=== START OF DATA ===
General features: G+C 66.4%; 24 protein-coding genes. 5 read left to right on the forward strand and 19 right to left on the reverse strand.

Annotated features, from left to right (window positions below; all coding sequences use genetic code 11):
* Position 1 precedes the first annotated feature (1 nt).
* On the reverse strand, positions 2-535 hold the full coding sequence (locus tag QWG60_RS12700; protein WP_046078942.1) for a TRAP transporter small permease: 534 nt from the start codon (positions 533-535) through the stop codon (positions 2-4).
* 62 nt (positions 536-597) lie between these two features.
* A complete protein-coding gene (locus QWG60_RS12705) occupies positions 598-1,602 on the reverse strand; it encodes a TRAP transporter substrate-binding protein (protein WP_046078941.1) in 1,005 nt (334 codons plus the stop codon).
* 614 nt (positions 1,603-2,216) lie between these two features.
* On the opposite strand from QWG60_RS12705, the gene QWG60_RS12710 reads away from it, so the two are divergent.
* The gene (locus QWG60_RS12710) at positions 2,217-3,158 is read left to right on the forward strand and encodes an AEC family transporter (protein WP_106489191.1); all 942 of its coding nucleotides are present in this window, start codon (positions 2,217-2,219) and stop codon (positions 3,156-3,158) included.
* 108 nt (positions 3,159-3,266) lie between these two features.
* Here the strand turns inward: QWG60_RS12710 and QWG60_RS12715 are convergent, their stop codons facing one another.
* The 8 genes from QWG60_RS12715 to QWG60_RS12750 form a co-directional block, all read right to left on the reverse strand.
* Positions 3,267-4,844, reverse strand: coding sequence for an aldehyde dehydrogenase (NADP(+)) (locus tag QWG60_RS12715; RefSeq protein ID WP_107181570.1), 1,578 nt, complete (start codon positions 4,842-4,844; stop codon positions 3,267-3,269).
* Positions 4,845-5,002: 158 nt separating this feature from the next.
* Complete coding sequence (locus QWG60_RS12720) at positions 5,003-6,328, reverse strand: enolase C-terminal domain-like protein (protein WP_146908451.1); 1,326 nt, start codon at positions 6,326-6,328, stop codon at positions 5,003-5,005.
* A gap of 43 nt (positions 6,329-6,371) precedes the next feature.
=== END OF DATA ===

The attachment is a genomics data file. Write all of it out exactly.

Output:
General features: G+C 66.4%; 24 protein-coding genes. 5 read left to right on the forward strand and 19 right to left on the reverse strand.

Annotated features, from left to right (window positions below; all coding sequences use genetic code 11):
* Position 1 precedes the first annotated feature (1 nt).
* On the reverse strand, positions 2-535 hold the full coding sequence (locus tag QWG60_RS12700; protein WP_046078942.1) for a TRAP transporter small permease: 534 nt from the start codon (positions 533-535) through the stop codon (positions 2-4).
* 62 nt (positions 536-597) lie between these two features.
* A complete protein-coding gene (locus QWG60_RS12705) occupies positions 598-1,602 on the reverse strand; it encodes a TRAP transporter substrate-binding protein (protein WP_046078941.1) in 1,005 nt (334 codons plus the stop codon).
* 614 nt (positions 1,603-2,216) lie between these two features.
* On the opposite strand from QWG60_RS12705, the gene QWG60_RS12710 reads away from it, so the two are divergent.
* The gene (locus QWG60_RS12710) at positions 2,217-3,158 is read left to right on the forward strand and encodes an AEC family transporter (protein WP_106489191.1); all 942 of its coding nucleotides are present in this window, start codon (positions 2,217-2,219) and stop codon (positions 3,156-3,158) included.
* 108 nt (positions 3,159-3,266) lie between these two features.
* Here the strand turns inward: QWG60_RS12710 and QWG60_RS12715 are convergent, their stop codons facing one another.
* The 8 genes from QWG60_RS12715 to QWG60_RS12750 form a co-directional block, all read right to left on the reverse strand.
* Positions 3,267-4,844, reverse strand: coding sequence for an aldehyde dehydrogenase (NADP(+)) (locus tag QWG60_RS12715; RefSeq protein ID WP_107181570.1), 1,578 nt, complete (start codon positions 4,842-4,844; stop codon positions 3,267-3,269).
* Positions 4,845-5,002: 158 nt separating this feature from the next.
* Complete coding sequence (locus QWG60_RS12720) at positions 5,003-6,328, reverse strand: enolase C-terminal domain-like protein (protein WP_146908451.1); 1,326 nt, start codon at positions 6,326-6,328, stop codon at positions 5,003-5,005.
* A gap of 43 nt (positions 6,329-6,371) precedes the next feature.